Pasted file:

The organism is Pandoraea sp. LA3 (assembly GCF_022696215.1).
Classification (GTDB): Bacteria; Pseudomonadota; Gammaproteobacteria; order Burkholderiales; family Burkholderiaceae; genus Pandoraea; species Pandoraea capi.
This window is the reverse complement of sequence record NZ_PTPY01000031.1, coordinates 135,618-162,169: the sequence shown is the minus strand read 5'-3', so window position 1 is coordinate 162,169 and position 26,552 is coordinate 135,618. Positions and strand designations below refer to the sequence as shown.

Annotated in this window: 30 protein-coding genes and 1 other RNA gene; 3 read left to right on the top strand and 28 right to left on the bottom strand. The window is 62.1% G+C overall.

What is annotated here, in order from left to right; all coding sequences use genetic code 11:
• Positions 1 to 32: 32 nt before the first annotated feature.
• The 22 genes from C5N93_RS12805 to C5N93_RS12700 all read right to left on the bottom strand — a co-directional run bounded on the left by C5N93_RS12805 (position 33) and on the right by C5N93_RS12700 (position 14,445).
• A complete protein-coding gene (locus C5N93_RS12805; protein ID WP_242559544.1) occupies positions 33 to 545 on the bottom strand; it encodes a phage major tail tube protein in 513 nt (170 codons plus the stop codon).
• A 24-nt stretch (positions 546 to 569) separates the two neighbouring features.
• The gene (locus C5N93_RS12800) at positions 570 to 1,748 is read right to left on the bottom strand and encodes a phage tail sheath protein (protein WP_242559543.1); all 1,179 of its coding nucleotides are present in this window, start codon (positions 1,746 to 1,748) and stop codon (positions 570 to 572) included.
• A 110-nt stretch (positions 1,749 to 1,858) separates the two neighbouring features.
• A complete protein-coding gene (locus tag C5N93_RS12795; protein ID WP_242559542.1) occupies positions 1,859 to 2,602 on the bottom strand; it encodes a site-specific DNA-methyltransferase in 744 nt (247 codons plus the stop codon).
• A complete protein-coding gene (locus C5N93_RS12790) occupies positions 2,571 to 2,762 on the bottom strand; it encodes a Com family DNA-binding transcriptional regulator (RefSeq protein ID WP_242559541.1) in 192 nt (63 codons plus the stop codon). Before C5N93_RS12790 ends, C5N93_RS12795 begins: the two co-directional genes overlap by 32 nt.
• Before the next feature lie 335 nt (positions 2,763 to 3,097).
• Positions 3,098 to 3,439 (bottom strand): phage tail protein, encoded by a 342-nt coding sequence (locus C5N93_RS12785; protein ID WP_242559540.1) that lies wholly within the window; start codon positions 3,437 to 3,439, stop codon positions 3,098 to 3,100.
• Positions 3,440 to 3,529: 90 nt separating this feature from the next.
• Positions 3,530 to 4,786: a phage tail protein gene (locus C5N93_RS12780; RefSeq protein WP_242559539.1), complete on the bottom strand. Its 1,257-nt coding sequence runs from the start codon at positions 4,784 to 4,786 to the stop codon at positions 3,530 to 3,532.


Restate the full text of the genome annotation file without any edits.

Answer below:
The organism is Pandoraea sp. LA3 (assembly GCF_022696215.1).
Classification (GTDB): Bacteria; Pseudomonadota; Gammaproteobacteria; order Burkholderiales; family Burkholderiaceae; genus Pandoraea; species Pandoraea capi.
This window is the reverse complement of sequence record NZ_PTPY01000031.1, coordinates 135,618-162,169: the sequence shown is the minus strand read 5'-3', so window position 1 is coordinate 162,169 and position 26,552 is coordinate 135,618. Positions and strand designations below refer to the sequence as shown.

Annotated in this window: 30 protein-coding genes and 1 other RNA gene; 3 read left to right on the top strand and 28 right to left on the bottom strand. The window is 62.1% G+C overall.

What is annotated here, in order from left to right; all coding sequences use genetic code 11:
• Positions 1 to 32: 32 nt before the first annotated feature.
• The 22 genes from C5N93_RS12805 to C5N93_RS12700 all read right to left on the bottom strand — a co-directional run bounded on the left by C5N93_RS12805 (position 33) and on the right by C5N93_RS12700 (position 14,445).
• A complete protein-coding gene (locus C5N93_RS12805; protein ID WP_242559544.1) occupies positions 33 to 545 on the bottom strand; it encodes a phage major tail tube protein in 513 nt (170 codons plus the stop codon).
• A 24-nt stretch (positions 546 to 569) separates the two neighbouring features.
• The gene (locus C5N93_RS12800) at positions 570 to 1,748 is read right to left on the bottom strand and encodes a phage tail sheath protein (protein WP_242559543.1); all 1,179 of its coding nucleotides are present in this window, start codon (positions 1,746 to 1,748) and stop codon (positions 570 to 572) included.
• A 110-nt stretch (positions 1,749 to 1,858) separates the two neighbouring features.
• A complete protein-coding gene (locus tag C5N93_RS12795; protein ID WP_242559542.1) occupies positions 1,859 to 2,602 on the bottom strand; it encodes a site-specific DNA-methyltransferase in 744 nt (247 codons plus the stop codon).
• A complete protein-coding gene (locus C5N93_RS12790) occupies positions 2,571 to 2,762 on the bottom strand; it encodes a Com family DNA-binding transcriptional regulator (RefSeq protein ID WP_242559541.1) in 192 nt (63 codons plus the stop codon). Before C5N93_RS12790 ends, C5N93_RS12795 begins: the two co-directional genes overlap by 32 nt.
• Before the next feature lie 335 nt (positions 2,763 to 3,097).
• Positions 3,098 to 3,439 (bottom strand): phage tail protein, encoded by a 342-nt coding sequence (locus C5N93_RS12785; protein ID WP_242559540.1) that lies wholly within the window; start codon positions 3,437 to 3,439, stop codon positions 3,098 to 3,100.
• Positions 3,440 to 3,529: 90 nt separating this feature from the next.
• Positions 3,530 to 4,786: a phage tail protein gene (locus C5N93_RS12780; RefSeq protein WP_242559539.1), complete on the bottom strand. Its 1,257-nt coding sequence runs from the start codon at positions 4,784 to 4,786 to the stop codon at positions 3,530 to 3,532.